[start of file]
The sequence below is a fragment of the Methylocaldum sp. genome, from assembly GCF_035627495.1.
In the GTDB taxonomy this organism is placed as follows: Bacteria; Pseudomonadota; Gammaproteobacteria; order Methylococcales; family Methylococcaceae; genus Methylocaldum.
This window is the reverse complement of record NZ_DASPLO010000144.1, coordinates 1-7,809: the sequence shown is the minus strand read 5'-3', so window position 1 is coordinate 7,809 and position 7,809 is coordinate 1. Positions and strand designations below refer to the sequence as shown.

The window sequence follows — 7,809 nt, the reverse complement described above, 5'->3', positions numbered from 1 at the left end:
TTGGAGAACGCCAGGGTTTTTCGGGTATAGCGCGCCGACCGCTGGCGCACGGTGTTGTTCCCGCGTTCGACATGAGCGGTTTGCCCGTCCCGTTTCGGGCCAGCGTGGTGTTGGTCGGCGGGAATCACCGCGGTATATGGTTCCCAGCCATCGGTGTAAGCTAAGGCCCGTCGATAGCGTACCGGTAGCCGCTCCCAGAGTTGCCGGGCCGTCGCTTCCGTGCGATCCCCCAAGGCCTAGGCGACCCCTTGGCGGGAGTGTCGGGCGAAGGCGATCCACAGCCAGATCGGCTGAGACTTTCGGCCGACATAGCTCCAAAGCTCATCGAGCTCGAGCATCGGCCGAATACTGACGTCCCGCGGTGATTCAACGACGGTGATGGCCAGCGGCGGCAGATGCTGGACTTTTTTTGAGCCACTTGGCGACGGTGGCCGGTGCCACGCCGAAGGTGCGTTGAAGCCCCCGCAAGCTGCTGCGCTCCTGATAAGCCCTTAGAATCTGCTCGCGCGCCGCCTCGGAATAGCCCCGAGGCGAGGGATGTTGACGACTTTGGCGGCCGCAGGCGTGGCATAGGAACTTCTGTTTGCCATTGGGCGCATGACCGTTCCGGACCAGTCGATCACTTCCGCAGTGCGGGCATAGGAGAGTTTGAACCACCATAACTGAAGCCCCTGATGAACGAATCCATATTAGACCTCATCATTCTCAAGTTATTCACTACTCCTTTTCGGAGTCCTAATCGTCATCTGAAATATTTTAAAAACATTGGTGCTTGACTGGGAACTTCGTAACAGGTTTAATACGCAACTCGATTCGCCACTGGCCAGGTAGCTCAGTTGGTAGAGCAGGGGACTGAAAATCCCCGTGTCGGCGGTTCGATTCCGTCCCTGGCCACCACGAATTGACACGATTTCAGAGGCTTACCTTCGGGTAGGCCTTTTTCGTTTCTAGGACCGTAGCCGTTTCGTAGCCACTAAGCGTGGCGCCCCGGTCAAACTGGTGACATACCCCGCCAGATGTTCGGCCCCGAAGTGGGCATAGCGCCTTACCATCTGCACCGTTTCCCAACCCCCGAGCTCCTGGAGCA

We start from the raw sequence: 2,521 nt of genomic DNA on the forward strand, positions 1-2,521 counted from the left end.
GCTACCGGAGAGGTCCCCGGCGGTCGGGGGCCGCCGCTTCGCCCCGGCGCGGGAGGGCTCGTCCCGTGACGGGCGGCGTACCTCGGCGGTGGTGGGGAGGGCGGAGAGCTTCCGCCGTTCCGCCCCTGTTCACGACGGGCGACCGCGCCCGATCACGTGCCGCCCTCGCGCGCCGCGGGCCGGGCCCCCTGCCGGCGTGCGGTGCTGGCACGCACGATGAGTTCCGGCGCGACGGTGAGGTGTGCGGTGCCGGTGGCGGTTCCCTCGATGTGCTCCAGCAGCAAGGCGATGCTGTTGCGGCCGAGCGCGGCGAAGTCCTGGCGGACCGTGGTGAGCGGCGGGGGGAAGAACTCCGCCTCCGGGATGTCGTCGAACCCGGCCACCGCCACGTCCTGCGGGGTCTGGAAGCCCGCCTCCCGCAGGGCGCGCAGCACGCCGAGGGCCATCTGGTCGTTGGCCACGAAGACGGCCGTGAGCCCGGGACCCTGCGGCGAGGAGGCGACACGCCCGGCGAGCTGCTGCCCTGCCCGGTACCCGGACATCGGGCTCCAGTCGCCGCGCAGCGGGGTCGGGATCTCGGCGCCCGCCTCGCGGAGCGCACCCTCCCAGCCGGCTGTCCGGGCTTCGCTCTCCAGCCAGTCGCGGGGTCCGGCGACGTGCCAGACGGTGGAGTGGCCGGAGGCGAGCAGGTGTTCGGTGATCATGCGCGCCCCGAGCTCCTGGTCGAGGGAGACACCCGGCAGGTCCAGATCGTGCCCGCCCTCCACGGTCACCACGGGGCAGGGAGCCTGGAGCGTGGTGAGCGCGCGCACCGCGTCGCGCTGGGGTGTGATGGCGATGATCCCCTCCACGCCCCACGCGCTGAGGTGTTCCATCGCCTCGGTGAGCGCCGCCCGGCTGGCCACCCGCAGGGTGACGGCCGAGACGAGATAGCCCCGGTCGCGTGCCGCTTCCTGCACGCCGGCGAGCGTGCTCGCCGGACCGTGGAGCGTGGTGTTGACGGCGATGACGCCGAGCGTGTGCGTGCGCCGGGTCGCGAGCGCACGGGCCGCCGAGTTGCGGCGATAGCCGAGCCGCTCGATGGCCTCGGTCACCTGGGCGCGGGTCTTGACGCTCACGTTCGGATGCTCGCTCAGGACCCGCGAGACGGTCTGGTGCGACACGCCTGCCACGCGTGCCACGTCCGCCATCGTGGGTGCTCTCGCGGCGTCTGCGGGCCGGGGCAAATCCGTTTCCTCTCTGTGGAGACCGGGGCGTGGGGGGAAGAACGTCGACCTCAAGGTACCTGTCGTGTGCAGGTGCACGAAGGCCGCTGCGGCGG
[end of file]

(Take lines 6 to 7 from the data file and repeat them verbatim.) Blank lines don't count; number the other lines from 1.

We start from the raw sequence: 2,521 nt of genomic DNA on the forward strand, positions 1-2,521 counted from the left end.
GCTACCGGAGAGGTCCCCGGCGGTCGGGGGCCGCCGCTTCGCCCCGGCGCGGGAGGGCTCGTCCCGTGACGGGCGGCGTACCTCGGCGGTGGTGGGGAGGGCGGAGAGCTTCCGCCGTTCCGCCCCTGTTCACGACGGGCGACCGCGCCCGATCACGTGCCGCCCTCGCGCGCCGCGGGCCGGGCCCCCTGCCGGCGTGCGGTGCTGGCACGCACGATGAGTTCCGGCGCGACGGTGAGGTGTGCGGTGCCGGTGGCGGTTCCCTCGATGTGCTCCAGCAGCAAGGCGATGCTGTTGCGGCCGAGCGCGGCGAAGTCCTGGCGGACCGTGGTGAGCGGCGGGGGGAAGAACTCCGCCTCCGGGATGTCGTCGAACCCGGCCACCGCCACGTCCTGCGGGGTCTGGAAGCCCGCCTCCCGCAGGGCGCGCAGCACGCCGAGGGCCATCTGGTCGTTGGCCACGAAGACGGCCGTGAGCCCGGGACCCTGCGGCGAGGAGGCGACACGCCCGGCGAGCTGCTGCCCTGCCCGGTACCCGGACATCGGGCTCCAGTCGCCGCGCAGCGGGGTCGGGATCTCGGCGCCCGCCTCGCGGAGCGCACCCTCCCAGCCGGCTGTCCGGGCTTCGCTCTCCAGCCAGTCGCGGGGTCCGGCGACGTGCCAGACGGTGGAGTGGCCGGAGGCGAGCAGGTGTTCGGTGATCATGCGCGCCCCGAGCTCCTGGTCGAGGGAGACACCCGGCAGGTCCAGATCGTGCCCGCCCTCCACGGTCACCACGGGGCAGGGAGCCTGGAGCGTGGTGAGCGCGCGCACCGCGTCGCGCTGGGGTGTGATGGCGATGATCCCCTCCACGCCCCACGCGCTGAGGTGTTCCATCGCCTCGGTGAGCGCCGCCCGGCTGGCCACCCGCAGGGTGACGGCCGAGACGAGATAGCCCCGGTCGCGTGCCGCTTCCTGCACGCCGGCGAGCGTGCTCGCCGGACCGTGGAGCGTGGTGTTGACGGCGATGACGCCGAGCGTGTGCGTGCGCCGGGTCGCGAGCGCACGGGCCGCCGAGTTGCGGCGATAGCCGAGCCGCTCGATGGCCTCGGTCACCTGGGCGCGGGTCTTGACGCTCACGTTCGGATGCTCGCTCAGGACCCGCGAGACGGTCTGGTGCGACACGCCTGCCACGCGTGCCACGTCCGCCATCGTGGGTGCTCTCGCGGCGTCTGCGGGCCGGGGCAAATCCGTTTCCTCTCTGTGGAGACCGGGGCGTGGGGGGAAGAACGTCGACCTCAAGGTACCTGTCGTGTGCAGGTGCACGAAGGCCGCTGCGGCGG